These are the same people who pay large sums for a pint of organic strawberries, laughing off or even defending the “Whole Paycheque” label. They tell themselves: It’s OK to pay double what those strawberries would cost elsewhere, because they’re chemical-free, healthier, environmentally and ethically sound. Whole Foods customers want to feel good about their purchases and believe they are being better citizens for shopping there.
Now Mackey, the face of the company, is not only at odds with a central tenet of progressivism, but a supporter of free-market evangelism that has no space for the community-based, egalitarian solutions his customers support.
Notice she doesn’t even try to explain how “chemical-free, healthier, environmentally and ethically sound” strawberries are at odds with “free-market evangelism.” Nor does she substantiate her claim that “free-market evangelism” is at odds with “community-based, egalitarian solutions.” Probably because it’s false: Whole Foods, after all, exists in a free market, as do thousands of co-ops, farmers’ markets, and CSA programs. There’s no reason you can’t be a fan of both free markets and “community-based solutions.” Yet she seems to regard the conflict between them as so obvious as to require no explanation.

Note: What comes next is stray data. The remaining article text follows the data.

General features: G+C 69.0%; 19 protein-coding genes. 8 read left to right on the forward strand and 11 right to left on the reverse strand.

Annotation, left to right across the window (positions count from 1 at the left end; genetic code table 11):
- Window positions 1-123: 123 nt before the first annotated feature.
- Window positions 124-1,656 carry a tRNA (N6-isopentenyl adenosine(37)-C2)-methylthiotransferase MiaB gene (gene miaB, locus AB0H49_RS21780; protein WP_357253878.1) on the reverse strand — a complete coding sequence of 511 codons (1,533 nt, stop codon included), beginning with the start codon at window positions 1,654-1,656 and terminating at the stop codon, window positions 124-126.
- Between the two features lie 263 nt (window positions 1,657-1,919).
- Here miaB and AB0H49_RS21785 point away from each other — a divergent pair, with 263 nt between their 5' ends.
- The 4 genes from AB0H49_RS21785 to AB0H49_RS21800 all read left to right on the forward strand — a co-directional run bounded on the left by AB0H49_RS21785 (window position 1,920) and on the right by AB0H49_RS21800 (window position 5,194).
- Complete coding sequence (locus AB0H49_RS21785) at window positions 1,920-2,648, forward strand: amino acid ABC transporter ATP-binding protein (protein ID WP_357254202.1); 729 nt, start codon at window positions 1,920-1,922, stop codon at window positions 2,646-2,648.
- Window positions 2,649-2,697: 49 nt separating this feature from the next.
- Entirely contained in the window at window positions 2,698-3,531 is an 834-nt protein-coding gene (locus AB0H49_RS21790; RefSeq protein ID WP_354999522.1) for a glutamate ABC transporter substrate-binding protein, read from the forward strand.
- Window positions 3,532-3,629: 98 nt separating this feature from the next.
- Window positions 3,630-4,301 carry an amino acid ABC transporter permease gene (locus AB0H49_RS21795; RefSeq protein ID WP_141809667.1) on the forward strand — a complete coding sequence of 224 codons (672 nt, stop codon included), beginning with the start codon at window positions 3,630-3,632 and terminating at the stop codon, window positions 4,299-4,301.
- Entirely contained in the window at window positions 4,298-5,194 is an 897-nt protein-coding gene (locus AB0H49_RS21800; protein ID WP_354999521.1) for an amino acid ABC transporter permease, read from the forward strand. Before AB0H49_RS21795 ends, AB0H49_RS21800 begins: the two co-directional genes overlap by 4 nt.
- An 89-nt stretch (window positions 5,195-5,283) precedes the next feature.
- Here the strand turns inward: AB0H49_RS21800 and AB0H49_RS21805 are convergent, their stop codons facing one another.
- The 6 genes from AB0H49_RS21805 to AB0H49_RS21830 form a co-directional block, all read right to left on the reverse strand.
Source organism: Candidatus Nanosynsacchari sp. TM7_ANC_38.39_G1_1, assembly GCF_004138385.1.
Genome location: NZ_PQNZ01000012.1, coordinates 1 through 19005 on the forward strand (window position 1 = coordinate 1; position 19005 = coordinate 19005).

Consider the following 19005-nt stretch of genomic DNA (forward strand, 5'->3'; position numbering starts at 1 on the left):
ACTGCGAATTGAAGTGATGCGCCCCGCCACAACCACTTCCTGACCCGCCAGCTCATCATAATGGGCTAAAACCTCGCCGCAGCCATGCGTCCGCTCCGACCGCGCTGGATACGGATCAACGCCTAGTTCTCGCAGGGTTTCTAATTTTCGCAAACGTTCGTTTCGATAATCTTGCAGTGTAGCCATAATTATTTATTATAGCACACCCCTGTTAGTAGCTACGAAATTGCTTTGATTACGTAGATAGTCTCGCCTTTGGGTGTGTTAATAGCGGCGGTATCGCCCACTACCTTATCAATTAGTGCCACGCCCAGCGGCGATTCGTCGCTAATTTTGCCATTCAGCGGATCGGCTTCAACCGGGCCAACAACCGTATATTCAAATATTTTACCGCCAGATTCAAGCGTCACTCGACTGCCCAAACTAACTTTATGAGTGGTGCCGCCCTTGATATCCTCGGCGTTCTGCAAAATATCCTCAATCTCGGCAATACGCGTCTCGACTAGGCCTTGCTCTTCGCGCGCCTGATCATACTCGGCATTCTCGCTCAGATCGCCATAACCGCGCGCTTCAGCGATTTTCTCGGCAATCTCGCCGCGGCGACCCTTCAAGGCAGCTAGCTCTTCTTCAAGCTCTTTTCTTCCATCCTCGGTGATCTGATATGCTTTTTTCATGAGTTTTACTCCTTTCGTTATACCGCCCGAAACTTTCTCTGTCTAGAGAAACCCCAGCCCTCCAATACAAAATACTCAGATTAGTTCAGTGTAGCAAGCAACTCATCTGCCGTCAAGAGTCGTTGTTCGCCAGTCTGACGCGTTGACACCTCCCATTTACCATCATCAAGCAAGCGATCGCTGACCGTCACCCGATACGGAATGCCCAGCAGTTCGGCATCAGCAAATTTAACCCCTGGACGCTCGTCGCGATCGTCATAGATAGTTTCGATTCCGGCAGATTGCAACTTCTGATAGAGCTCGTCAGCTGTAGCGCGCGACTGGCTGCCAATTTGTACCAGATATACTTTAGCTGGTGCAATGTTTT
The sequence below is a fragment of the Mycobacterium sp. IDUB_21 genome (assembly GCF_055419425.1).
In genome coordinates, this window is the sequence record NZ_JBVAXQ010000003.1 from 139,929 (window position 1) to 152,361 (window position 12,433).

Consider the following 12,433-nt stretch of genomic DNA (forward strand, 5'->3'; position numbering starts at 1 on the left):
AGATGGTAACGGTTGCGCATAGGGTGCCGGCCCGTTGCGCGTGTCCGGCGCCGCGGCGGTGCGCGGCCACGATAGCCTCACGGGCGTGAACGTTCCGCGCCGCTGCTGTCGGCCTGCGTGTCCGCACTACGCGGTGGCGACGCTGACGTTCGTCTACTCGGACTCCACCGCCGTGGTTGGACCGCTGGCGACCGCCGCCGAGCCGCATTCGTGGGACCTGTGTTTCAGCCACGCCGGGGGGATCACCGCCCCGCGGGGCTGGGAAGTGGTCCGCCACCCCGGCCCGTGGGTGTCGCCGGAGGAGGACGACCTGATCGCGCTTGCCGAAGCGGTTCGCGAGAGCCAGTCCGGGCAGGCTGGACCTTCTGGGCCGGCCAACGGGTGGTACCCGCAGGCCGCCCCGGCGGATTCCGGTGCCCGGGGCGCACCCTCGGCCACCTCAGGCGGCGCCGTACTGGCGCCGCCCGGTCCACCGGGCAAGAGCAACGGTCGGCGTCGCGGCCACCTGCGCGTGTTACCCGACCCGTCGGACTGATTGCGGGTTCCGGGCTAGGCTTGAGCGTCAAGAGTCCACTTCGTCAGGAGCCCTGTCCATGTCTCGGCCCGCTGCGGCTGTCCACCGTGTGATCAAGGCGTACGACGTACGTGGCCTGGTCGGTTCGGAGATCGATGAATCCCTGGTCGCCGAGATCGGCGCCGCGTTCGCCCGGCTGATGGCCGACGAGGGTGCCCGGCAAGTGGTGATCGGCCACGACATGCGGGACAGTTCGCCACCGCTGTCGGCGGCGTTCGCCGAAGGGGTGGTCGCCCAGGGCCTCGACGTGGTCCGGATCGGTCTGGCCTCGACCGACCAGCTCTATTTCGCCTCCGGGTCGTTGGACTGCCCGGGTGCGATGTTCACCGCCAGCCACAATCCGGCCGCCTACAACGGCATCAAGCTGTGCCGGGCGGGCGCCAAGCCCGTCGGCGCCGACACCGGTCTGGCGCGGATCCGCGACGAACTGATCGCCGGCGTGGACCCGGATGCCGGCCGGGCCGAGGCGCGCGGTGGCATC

What’s going on here, I think, is a kind of crude tribal politics, where everyone has to be categorized as either one of “us” or one of “them.” If you’re a “free-market evangelist,” then you’re one of “them,” even if you also support some of the stuff that “we” support, like chemical-free strawberries and community-based solutions to the world’s problems. In fact, your “free-market evangelism” is evidence that the chemical-free strawberry thing was just a ruse to get gullible progressives into your store.
The real world doesn’t work this way. Not everyone fits into one of two rigid ideological categories. John Mackey’s egalitarianism and his fondness for chemical-free strawberries is every bit as genuine as his free-market evangelism. I think it reflects poorly on progressives that so many of them seem eager to question Mackey’s motives, rather than wondering whether there might be some kind of connection between his Whole Foods values and his antipathy to government-control over health care.